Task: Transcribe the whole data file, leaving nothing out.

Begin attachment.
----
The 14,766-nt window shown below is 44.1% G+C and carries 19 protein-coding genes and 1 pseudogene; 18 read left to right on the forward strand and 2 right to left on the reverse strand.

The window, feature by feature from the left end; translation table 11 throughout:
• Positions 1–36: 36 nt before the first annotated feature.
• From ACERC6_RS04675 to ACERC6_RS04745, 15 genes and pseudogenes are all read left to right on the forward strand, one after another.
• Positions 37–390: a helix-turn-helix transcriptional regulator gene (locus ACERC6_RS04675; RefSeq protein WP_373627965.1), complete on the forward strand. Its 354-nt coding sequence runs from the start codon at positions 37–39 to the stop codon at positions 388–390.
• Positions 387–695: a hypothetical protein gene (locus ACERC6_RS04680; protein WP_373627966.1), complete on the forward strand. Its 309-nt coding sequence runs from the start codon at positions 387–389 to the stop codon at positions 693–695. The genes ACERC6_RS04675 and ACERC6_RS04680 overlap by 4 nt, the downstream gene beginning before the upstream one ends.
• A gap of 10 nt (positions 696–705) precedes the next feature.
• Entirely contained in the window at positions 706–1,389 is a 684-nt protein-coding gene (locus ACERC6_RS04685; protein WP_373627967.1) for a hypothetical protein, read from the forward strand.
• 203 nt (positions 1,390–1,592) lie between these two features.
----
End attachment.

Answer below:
The 14,766-nt window shown below is 44.1% G+C and carries 19 protein-coding genes and 1 pseudogene; 18 read left to right on the forward strand and 2 right to left on the reverse strand.

The window, feature by feature from the left end; translation table 11 throughout:
• Positions 1–36: 36 nt before the first annotated feature.
• From ACERC6_RS04675 to ACERC6_RS04745, 15 genes and pseudogenes are all read left to right on the forward strand, one after another.
• Positions 37–390: a helix-turn-helix transcriptional regulator gene (locus ACERC6_RS04675; RefSeq protein WP_373627965.1), complete on the forward strand. Its 354-nt coding sequence runs from the start codon at positions 37–39 to the stop codon at positions 388–390.
• Positions 387–695: a hypothetical protein gene (locus ACERC6_RS04680; protein WP_373627966.1), complete on the forward strand. Its 309-nt coding sequence runs from the start codon at positions 387–389 to the stop codon at positions 693–695. The genes ACERC6_RS04675 and ACERC6_RS04680 overlap by 4 nt, the downstream gene beginning before the upstream one ends.
• A gap of 10 nt (positions 696–705) precedes the next feature.
• Entirely contained in the window at positions 706–1,389 is a 684-nt protein-coding gene (locus ACERC6_RS04685; protein WP_373627967.1) for a hypothetical protein, read from the forward strand.
• 203 nt (positions 1,390–1,592) lie between these two features.